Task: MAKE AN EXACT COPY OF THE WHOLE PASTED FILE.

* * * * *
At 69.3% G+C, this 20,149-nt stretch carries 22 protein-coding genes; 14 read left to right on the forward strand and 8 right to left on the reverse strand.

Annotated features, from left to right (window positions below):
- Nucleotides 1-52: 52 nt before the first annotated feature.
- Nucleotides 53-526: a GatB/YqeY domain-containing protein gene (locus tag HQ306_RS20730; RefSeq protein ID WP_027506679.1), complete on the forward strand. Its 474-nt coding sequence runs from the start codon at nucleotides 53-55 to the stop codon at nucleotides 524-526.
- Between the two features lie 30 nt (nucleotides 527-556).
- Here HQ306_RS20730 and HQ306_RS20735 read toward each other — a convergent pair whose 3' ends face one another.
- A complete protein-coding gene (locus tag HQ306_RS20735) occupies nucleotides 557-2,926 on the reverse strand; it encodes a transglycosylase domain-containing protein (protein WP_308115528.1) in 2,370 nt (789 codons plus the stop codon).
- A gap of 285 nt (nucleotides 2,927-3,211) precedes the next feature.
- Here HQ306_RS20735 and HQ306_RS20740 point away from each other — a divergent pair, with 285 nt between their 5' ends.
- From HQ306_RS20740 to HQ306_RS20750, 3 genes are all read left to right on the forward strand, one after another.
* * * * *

At 69.3% G+C, this 20,149-nt stretch carries 22 protein-coding genes; 14 read left to right on the forward strand and 8 right to left on the reverse strand.

Annotated features, from left to right (window positions below):
- Nucleotides 1-52: 52 nt before the first annotated feature.
- Nucleotides 53-526: a GatB/YqeY domain-containing protein gene (locus tag HQ306_RS20730; RefSeq protein ID WP_027506679.1), complete on the forward strand. Its 474-nt coding sequence runs from the start codon at nucleotides 53-55 to the stop codon at nucleotides 524-526.
- Between the two features lie 30 nt (nucleotides 527-556).
- Here HQ306_RS20730 and HQ306_RS20735 read toward each other — a convergent pair whose 3' ends face one another.
- A complete protein-coding gene (locus tag HQ306_RS20735) occupies nucleotides 557-2,926 on the reverse strand; it encodes a transglycosylase domain-containing protein (protein WP_308115528.1) in 2,370 nt (789 codons plus the stop codon).
- A gap of 285 nt (nucleotides 2,927-3,211) precedes the next feature.
- Here HQ306_RS20735 and HQ306_RS20740 point away from each other — a divergent pair, with 285 nt between their 5' ends.
- From HQ306_RS20740 to HQ306_RS20750, 3 genes are all read left to right on the forward strand, one after another.